Etymology
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Words related to -ine

chorine (n.)

"chorus girl," 1922, from chorus + fem. ending -ine.

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Constantine 

masc. proper name, Latin Constantinus, from constans "standing firm, stable, steadfast, faithful," present participle of constare "to stand together," from assimilated form of com "with, together" (see con-) + stare "to stand," from PIE root *sta- "to stand, make or be firm." With the common name-forming suffix -inus (see -ine (1)).

doctrine (n.)

late 14c., "the body of principles, dogmas, etc., in a religion or field of knowledge," from Old French doctrine (12c.) "teaching, doctrine" and directly from Latin doctrina "a teaching, body of teachings, learning," from doctor "teacher" (see doctor (n.)) + -ina, fem. of -inus, suffix forming fem. abstract nouns (see -ine (1)).

The notion is "whatever is taught or laid down as true by a master or instructor," hence "any set of principles held as true." In Middle English, it could be used generally for "learning, instruction, education." In U.S. history, the Monroe doctrine was put forward in a message to Congress Dec. 2, 1823; the exact phrase is attested by 1848.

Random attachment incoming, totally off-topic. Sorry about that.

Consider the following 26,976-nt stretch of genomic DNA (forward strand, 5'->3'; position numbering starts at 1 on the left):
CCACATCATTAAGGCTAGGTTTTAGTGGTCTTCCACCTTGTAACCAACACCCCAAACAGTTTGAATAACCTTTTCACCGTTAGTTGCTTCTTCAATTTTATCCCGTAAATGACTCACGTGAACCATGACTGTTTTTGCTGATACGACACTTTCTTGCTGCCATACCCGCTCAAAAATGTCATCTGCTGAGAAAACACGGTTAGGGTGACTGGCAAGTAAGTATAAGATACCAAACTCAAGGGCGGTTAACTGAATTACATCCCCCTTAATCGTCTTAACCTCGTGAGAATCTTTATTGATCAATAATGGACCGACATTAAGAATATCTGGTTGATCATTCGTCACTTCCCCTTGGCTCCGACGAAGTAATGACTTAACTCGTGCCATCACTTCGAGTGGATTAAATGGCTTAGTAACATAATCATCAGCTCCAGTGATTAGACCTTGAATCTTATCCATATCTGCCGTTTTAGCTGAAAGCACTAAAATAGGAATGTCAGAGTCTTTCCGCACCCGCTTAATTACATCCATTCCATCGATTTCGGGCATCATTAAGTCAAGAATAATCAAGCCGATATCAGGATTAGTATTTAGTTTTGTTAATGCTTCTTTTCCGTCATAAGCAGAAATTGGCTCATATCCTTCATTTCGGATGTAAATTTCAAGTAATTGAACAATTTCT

estuarine (adj.)

1835, from estuary on model of marine (adj.); see -ine (1).

-ina 

fem. word- and name-forming element, from Latin -ina (see -ine (1)), or its identical descendants in Spanish, Portuguese, or Italian. The French form is -ine. As a suffix in royal titles (czarina, etc.) it represents an extension from Latin regina.

-ino 

word-ending in some English words from Spanish and Portuguese (albino, casino, etc.), the Spanish and Portuguese form of -ine (1), from Latin -inus/-inum.

Johannine (adj.)

"of or pertaining to the Apostle John," 1839, perhaps via French, from Latin Joannes (see John) + -ine (1). Johannean is from 1842.

Justin 

masc. proper name, from Latin Iustinus, literally "just," from iustus (see just (adj.)) + common name-forming element -inus (see -ine (1)). The Justinian Code was a compilation made by Justinian, emperor of the East, in 529.

labyrinthine (adj.)

1630s; see labyrinth + -ine (1). Figurative use by 1831. Earlier adjective forms were labyrinthian/labyrinthean (1580s), labyrinthial (1540s), labyrinthical (1620s), labyrinthic (1640s).

Levantine (adj.)

"of or pertaining to the Levant," 1640s, from Levant + -ine (1).

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